Sunday, December 5, 2010

Better Teacher, Part III: What I did

Finally, a third part to my post on what my students actually need from me. I think it will likely feel more unfinished than the previous two posts in the series, but that's because it is unfinished. There is another week in the regular semester as papers are getting finished, and then a week of finals. So making any assertions that I know what they need now, before I've seen the final results, involves a bit of guesswork. But this is likely the last chance I'll have to do an involved post before the grading storm really hits, so I thought I'd try it now.

In my previous post on What I Think They Need vs. What They Need, I said the following: "The answer, no matter what level, seems to be threefold: detailed guidance, a chance to learn from their mistakes, and potential rewards for making the extra effort to do so."

This semester, rather than my usual groaning at all the things that I think my students ought to know by now (or maybe it's better to say, along with my usual groaning), I started from the assumption that the didn't know anything that I hadn't personally taught them,** and that if I wanted them to end the semester at point Z, then it was my personal responsibility to take them there, beginning at point A. This required two major shifts in how I approached my undergraduate courses.

First I reworked my undergraduate assignments so that each one presented a step in the process. Do I want them writing original research papers based on their own interpretations of the primary sources? Great. So, assignment #1 was a sheet of ten analytical questions, progressing in complexity, that they had to answer about two primary sources I assigned them. Assignments 2 & 3 had them writing source-based essays on a question that I came up with, based on sources I provided (and they could rewrite the first of these if they found that they didn't get it the first go-round). Finally, I gave them assignment 4, which had them proposing their own topics, looking for their own sources (with some light guidance from me), designing their own research question, drafting two proposals, and finally writing a paper with their own original argument.

Second, I required two 20-minute individual conferences, one for the original proposal, and one for the revised proposal, where they're about to sit down and write. My job here was to help them see where the problems were, to explain the process of research in the discipline using examples from their own paper, and to nudge them back in the right direction. If they wanted to do a rewrite of their first paper, that, too, involved a conference, where they were to present me with their plan for revision. This week, leading up to the final submission of the major paper, I've been sending out guidelines for daily tasks ("Today's project is to organize your ideas, so here's how you write a good outline…"), showing them how to break down the paper into small, manageable chunks.

There have been two consequences to this plan of action. The first is that I'm in the office almost constantly. I have a lot of students. And yes, a couple of those students made their appointments, then didn't show up, then begged for another appointment, then didn't show up for that one either. And yes, that was even more frustrating this time around, given the work I'd put in. And yes, this has slowed down my research output considerably.

But here's the other consequence: In those conferences, I got to really talk with all of my students -- even the very quiet ones who don't say a peep in class. One student -- a junior -- admitted to me that this was the first time she'd ever talked with a professor outside of class, because she was too scared to. Others told me that they were convinced that everyone else in the class was smarter than they were. They talked with me about their research. They told me about what they were interested in, and I suggested ways they could research it. They came back for their second appointments, and talked a bit about what they'd found, and many of them actually seemed excited about it – and I was able to encourage that excitement. The ones who didn't know how to formulate a good question? Them, I walked through it, explaining the same thing in as many different ways as I could, and then I got to see the light go on as it clicked for them. "Do you think you can answer that question, based on the sources you've read?" "Yes, I think I can."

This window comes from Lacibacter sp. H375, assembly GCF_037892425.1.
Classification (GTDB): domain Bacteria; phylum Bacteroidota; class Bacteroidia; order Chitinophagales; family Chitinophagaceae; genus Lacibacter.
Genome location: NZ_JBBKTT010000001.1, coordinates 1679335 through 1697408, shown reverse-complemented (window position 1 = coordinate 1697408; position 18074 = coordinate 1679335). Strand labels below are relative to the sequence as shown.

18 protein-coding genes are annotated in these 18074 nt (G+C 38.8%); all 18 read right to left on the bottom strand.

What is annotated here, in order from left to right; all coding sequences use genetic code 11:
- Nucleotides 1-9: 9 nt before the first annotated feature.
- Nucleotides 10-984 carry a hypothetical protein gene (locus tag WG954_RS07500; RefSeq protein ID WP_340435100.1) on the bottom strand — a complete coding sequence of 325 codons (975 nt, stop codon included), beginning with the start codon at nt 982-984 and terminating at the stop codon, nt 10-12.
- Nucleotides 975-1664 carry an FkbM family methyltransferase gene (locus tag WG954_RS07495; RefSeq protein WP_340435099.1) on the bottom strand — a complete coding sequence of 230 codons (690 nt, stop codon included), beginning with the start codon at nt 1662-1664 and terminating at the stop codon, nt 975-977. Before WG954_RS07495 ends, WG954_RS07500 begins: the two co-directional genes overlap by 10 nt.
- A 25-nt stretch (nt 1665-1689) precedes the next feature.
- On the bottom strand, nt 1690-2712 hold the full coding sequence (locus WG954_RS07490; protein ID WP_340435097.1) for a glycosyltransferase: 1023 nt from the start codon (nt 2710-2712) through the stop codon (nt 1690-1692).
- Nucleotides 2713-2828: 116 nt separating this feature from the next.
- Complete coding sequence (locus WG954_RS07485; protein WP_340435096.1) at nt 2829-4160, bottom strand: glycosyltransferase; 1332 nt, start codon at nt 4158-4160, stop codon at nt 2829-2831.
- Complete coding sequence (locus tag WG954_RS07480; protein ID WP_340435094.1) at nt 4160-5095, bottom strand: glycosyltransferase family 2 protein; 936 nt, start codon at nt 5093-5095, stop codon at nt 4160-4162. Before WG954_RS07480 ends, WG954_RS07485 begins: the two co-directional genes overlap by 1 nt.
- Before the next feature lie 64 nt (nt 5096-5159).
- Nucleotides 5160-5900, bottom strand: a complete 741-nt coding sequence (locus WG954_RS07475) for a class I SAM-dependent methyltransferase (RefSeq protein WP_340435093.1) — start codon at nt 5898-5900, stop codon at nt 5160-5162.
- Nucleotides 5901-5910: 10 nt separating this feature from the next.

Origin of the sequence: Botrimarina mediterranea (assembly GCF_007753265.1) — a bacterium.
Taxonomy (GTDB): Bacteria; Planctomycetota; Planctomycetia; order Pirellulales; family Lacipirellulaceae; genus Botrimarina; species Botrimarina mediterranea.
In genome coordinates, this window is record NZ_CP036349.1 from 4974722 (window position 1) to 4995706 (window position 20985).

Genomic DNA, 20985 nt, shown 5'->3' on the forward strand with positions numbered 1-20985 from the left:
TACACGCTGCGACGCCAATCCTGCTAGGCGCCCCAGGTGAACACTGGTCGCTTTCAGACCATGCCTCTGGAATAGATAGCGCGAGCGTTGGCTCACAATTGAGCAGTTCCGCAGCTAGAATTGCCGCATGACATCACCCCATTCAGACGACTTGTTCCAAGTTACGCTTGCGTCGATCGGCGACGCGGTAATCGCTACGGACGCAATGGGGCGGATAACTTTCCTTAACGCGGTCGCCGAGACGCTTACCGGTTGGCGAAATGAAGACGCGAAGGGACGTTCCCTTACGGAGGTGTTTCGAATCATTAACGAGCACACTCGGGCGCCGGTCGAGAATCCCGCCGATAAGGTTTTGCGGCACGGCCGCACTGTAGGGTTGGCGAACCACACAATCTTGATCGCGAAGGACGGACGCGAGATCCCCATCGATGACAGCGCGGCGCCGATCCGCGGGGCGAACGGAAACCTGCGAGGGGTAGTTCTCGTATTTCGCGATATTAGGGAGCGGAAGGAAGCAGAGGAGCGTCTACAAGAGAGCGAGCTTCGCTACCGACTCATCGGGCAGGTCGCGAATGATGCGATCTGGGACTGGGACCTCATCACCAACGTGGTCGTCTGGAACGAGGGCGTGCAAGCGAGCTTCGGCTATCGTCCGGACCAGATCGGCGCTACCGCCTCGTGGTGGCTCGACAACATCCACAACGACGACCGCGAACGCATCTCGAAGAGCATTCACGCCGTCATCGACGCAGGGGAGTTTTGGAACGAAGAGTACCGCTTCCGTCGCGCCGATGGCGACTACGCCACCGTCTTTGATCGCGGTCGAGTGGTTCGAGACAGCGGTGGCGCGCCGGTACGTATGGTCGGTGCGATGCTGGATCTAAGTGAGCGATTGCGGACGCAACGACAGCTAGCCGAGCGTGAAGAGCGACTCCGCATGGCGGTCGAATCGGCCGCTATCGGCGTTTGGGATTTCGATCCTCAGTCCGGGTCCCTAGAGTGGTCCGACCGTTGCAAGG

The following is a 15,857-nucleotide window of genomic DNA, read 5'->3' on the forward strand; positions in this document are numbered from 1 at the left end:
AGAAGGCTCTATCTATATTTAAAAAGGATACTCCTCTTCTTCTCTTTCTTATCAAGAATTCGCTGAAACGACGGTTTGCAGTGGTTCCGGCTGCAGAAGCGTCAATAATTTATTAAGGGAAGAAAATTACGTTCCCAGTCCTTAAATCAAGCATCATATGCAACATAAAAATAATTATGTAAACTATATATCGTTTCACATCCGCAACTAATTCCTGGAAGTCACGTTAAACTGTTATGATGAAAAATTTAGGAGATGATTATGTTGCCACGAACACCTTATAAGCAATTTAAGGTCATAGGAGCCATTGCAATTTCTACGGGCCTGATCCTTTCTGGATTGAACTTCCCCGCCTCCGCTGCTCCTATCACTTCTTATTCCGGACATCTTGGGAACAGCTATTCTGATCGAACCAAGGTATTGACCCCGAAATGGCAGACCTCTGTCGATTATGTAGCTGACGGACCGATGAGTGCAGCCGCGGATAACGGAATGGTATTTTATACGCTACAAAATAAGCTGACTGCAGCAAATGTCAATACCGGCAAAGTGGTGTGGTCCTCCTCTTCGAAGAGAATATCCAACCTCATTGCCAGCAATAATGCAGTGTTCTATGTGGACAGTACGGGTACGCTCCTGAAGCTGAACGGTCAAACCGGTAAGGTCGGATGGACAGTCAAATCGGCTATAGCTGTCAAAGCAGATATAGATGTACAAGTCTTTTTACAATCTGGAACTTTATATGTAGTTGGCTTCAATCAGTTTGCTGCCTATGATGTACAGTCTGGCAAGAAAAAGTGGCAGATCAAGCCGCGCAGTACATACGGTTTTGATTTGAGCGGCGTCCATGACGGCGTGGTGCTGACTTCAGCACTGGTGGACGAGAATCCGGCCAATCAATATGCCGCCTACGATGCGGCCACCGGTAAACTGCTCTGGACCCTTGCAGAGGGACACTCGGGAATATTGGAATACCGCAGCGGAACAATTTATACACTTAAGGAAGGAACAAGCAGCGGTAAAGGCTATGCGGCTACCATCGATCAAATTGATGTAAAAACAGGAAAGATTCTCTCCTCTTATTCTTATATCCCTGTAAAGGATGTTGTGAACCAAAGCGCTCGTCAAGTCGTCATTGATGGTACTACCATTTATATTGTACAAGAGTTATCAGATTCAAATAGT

And then, sometimes, they smiled. And if that smile was mostly relief that they were not completely lost in the woods anymore, even for only ten minutes, then that's okay, too.

As I said, I'm not at the end. I don't know if I'm just deluding myself that this is working, and that all the extra effort is worth it. I'm still a merciless badass with the grading. And I'm kind of exhausted, and cranky that I let my writing slide. But I do think I'm closer to understanding what my students need for the short time that I have them.


**This is a depressing thing if you think about it deeply, so I don’t.

14 comments:

Comrade PhysioProf said...

I think they need more punishment and suffering for fuckeing uppe.

marroncito said...

Thank you for doing this. You are making an impact. I was inspired by teachers like you in my early education.

Moreover, my mother is a high school teacher and struggles with many of the same issues. I'm sending this to her to see if she can glean any hope from it for her classes.

I appreciate what you do. Hopefully one day there will be a Stand & Deliver or Dead Poets Society written about you.

What you're doing touches your students deeper than anyone besides their parents are able. Your gift to them will resonate their whole lives.

Brandywine said...

All I could think about while reading your post is "this is incredible"! Few professors spend this much time with their students and not many go out of their way to teach them what is expected of them. The steps you are taking to teach your students how to write are what is needed for history students from the get-go, usually does not happen (at least not at my school). A little encouragement from the professor goes a long way. They will thank you for this someday!

Belle said...

You take this to new heights! I too came to the decision to take it all apart, piece by piece - and teach them to do what I had always expected them to do.
Good for you. I'm going to print this out and make you my model for my own future classes. Thank you!

Notorious Ph.D. said...

Ha! You guys are nuts. Honestly, this is not a heroic gesture (and let's hope there's no movie -- I wouldn't want to be held responsible for that much professorial eye-rolling).